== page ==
under a particular portion of the earth's surface within the area where they obtain. They have the power, as it were, of selftransmission. No one owner of the surface of the earth, within the area beneath which the gas and oil move, can exercise his right to extract from the common reservoir, in which the supply is held, without, to an extent, diminishing the source of supply as to which all other owners of the surface must exercise their rights. The waste by one owner, caused by a reckless enjoyment of his right of striking the reservoir, at once, therefore, operates upon the other surface owners. Besides, whilst oil and gas are different in character, they are yet one, because they are unitedly held in the place of deposit. In Brown v. Spilman, 155 U.S. 665, 669, 670, these distinctive features of deposits of gas and oil were remarked upon. The court said:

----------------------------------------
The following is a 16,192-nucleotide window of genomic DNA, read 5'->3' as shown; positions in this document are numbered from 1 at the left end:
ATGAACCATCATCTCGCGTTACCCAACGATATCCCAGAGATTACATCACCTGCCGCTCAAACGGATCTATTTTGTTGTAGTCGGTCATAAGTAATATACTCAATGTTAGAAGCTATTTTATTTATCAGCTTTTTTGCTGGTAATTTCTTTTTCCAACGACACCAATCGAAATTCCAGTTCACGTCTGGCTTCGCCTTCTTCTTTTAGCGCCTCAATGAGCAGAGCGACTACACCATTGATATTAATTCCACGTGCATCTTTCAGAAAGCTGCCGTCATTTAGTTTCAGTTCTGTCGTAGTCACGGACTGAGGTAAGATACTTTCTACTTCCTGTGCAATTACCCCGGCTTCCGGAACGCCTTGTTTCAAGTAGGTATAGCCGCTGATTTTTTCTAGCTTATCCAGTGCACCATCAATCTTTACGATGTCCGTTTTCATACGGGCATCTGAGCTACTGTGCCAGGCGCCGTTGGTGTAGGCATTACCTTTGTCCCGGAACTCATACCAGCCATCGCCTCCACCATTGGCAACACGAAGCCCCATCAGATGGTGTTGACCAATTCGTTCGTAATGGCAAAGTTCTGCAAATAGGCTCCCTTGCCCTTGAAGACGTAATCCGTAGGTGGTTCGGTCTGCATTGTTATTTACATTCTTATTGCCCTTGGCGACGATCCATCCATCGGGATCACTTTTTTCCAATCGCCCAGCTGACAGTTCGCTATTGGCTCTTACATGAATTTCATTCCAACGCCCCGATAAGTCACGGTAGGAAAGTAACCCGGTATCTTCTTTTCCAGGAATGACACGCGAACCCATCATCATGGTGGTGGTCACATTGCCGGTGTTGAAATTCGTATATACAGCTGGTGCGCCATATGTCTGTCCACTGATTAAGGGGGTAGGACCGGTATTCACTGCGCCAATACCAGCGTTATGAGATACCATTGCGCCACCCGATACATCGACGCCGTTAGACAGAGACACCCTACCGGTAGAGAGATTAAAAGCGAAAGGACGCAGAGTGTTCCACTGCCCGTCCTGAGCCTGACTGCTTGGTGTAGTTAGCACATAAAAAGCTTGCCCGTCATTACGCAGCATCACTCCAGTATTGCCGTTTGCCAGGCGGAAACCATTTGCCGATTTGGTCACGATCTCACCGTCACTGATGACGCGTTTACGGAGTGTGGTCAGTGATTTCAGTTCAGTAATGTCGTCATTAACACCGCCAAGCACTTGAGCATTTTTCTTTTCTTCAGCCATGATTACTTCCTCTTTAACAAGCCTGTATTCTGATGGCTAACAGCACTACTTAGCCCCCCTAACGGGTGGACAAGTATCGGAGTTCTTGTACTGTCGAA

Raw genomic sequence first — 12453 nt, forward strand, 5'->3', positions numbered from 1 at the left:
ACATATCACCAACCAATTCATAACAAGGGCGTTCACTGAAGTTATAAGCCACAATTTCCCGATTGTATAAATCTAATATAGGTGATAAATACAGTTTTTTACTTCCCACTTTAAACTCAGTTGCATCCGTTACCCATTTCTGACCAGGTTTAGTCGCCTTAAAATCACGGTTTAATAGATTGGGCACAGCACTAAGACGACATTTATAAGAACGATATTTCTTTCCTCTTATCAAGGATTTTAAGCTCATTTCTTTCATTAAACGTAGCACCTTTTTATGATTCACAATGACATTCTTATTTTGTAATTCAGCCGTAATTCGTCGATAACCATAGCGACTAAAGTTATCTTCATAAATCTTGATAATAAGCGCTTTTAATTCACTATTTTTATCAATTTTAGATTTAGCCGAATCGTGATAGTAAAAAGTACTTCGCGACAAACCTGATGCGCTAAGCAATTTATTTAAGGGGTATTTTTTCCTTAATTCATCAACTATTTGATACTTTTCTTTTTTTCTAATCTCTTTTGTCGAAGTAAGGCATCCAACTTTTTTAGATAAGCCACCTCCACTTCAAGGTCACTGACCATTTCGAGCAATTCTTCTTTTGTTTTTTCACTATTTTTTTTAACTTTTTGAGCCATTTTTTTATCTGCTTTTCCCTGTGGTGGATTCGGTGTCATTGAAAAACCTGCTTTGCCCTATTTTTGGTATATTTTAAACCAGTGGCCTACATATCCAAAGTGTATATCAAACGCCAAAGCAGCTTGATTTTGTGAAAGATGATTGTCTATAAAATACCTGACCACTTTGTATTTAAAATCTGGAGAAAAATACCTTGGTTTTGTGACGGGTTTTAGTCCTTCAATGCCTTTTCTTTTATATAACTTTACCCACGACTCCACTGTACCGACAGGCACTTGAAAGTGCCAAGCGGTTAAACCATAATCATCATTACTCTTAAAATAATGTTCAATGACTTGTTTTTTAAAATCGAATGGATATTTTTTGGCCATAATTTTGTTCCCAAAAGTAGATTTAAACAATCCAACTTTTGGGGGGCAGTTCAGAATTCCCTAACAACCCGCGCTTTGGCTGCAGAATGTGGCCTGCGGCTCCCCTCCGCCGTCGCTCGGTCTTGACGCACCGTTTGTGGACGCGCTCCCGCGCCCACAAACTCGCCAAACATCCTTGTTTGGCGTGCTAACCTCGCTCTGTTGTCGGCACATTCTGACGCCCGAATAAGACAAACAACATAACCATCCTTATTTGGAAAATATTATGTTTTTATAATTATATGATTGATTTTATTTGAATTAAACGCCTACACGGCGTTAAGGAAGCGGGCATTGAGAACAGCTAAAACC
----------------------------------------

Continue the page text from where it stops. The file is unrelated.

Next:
"Petroleum gas and oil are substances of a peculiar character, and decisions in ordinary cases of mining, for coal and other minerals which have a fixed situs, cannot be applied to contracts concerning them without some qualifications. They belong to the owner of the land, and are a part of it, so long as they are on it or in it, or subject to his control, but when they escape and go into other land, or come under another's control, the title of the former owner is gone. If an adjoining owner drills his own land and taps a deposit of oil or gas, extending under his neighbor's field, so that it comes into his well, it becomes his property. Brown v. Vandergrift, 80 Penn. St. 142, 147; Westmoreland Nat. Gas Co.'s Appeal, 25 Weekly Notes of Cases, (Penn.) 103."